Forecasts of moderately higher natural gas demand, a spike in domestic output, a “healthy and comfortable” level of storage, a slightly warmer winter and a stagnant economy point to flat pressure on wholesale gas prices going into the winter heating season, although there may not be an “overnight impact” on consumer bills, according to the Natural Gas Supply Association’s (NGSA) winter outlook released Thursday.
Average domestic gas production is expected to increase 8% to 57.5 Bcf/d this winter from a year ago, the highest level for U.S. production in 35 years, NGSA Chairman Patrick J. Kuntz told reporters at the National Press Club in Washington, DC. “This is really a great story for the supply side of the equation.” Overall gas supply for the upcoming heating season, however, will be slightly lower (66 Bcf/d vs. 68.1 Bcf/d last winter) due to less Canadian imports (7.5 Bcf/d) and flat liquefied natural gas (LNG) imports (1 Bcf/d).
Kuntz acknowledged that the current upheaval in the financial markets could change the drilling outlook. “It’s kind of hard to dismiss the magnitude of what it seems this country is facing. I would have to think that if prolonged, this kind of a credit crunch can have an impact on drilling…[and] the industry generally.”
Winter gas demand is projected to be 78.5 Bcf/d, up 2.4% from 76.7 Bcf/d last winter, the NGSA report said. The biggest growth in demand will come from gas-fired generation (4.1%) during the 2008-2009 heating season, which begins Nov. l and runs through the end of March.
Despite recent Gulf of Mexico hurricanes, which have slowed storage injections, natural gas in inventory going into the heating season is expected to be 3,450 Bcf — 95 Bcf less than at the same time last year, NGSA said. All of these favorable factors translate into flat pressure on wholesale gas prices during the winter season, said Kuntz, who also is vice president for natural gas and crude oil sales at Marathon Oil.
But gas consumers could still face higher prices this winter because the gas they will use was injected into storage during the summer when it was “relatively more expensive,” he said.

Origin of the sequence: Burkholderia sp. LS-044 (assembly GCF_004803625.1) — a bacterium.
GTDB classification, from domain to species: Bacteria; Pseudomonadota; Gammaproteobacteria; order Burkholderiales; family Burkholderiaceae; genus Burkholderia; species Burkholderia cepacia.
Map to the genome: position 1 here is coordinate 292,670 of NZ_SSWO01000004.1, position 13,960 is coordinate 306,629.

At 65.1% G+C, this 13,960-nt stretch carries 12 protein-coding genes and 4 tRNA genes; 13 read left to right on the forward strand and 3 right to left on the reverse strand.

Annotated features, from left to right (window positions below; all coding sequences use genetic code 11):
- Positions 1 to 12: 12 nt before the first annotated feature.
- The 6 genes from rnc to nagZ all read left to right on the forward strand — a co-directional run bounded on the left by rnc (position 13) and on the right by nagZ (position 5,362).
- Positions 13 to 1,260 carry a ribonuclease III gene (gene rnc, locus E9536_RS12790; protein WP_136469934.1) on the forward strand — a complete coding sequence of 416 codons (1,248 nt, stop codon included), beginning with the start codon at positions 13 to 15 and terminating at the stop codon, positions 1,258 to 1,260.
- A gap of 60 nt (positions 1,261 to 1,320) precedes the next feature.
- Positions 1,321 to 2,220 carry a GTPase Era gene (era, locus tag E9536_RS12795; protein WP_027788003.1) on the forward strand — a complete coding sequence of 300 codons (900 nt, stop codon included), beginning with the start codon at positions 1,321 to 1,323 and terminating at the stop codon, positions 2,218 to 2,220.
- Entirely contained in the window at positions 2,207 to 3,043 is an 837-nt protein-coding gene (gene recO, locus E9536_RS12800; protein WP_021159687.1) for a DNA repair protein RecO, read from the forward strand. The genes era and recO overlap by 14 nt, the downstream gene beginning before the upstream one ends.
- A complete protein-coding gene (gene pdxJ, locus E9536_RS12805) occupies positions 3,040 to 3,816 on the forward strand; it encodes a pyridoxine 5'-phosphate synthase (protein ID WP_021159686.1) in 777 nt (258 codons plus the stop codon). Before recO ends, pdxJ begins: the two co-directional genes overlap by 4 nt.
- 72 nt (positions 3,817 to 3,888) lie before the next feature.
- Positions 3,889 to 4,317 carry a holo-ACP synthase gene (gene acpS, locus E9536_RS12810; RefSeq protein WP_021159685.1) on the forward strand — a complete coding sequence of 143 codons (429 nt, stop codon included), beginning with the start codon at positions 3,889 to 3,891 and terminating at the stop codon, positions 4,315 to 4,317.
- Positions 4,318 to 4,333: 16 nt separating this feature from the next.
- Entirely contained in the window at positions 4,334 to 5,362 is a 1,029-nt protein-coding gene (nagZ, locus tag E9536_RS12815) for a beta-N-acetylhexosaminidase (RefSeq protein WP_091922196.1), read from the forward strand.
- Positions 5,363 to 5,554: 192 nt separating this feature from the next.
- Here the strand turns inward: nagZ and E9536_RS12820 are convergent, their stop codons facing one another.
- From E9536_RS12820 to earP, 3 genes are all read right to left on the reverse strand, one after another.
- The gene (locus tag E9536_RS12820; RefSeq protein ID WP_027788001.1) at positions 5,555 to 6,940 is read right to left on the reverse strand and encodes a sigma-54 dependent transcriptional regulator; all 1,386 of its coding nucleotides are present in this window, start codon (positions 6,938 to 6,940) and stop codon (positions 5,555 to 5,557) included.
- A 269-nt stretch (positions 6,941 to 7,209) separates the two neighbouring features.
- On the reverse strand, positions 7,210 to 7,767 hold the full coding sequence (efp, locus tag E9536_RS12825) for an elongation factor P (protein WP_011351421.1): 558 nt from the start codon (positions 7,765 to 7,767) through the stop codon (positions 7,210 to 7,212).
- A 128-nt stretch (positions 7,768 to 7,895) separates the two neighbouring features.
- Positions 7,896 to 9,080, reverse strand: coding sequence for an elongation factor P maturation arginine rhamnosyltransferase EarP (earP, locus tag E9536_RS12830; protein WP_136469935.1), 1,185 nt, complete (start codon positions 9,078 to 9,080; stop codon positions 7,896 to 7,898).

Much of the increased domestic gas production is coming from unconventional plays, particularly shale gas, he noted. Horizontal drilling also has been another big advancement that allows more gas to be produced from a single well.
“The unconventional [gas] is early in its infancy…it is very costly,” Kuntz said. While it has significant potential, he said he was “very reluctant” to say that “there’s enough there that it has solved all of the [energy] issues,” to the exclusion of expanded drilling on the Outer Continental Shelf (OCS).
He said he was hopeful that the next president and Congress will not renew the ban on OCS exploration and production, which expired Tuesday after being in place for 26 years (see Daily GPI, Sept. 30). Kuntz said he has a “basic sense of optimism that common sense will prevail” in Washington with respect to the OCS.
He estimated that it would be at least “eight-plus years” before producers can begin to drill in previously off-limit areas off the Atlantic and Pacific coasts and in the eastern Gulf of Mexico. Assuming the OCS remains open, Kuntz said he doubted that lease sales would be held before early 2010, seismic work would be a two-year process, and delineating drilling and development planning would take another three to four years.
“Because domestic production is up and because the price of LNG around the world is much higher than the price for natural gas here in the United States,” LNG consumption has dropped precipitously, Kuntz said. “It’s not needed in one sense. Domestic production is otherwise filling what LNG would have been required for.
“But I’m not ready to say that our problems are now solved by our own domestic production and, therefore, we’ll never need LNG again. I don’t accept that.”
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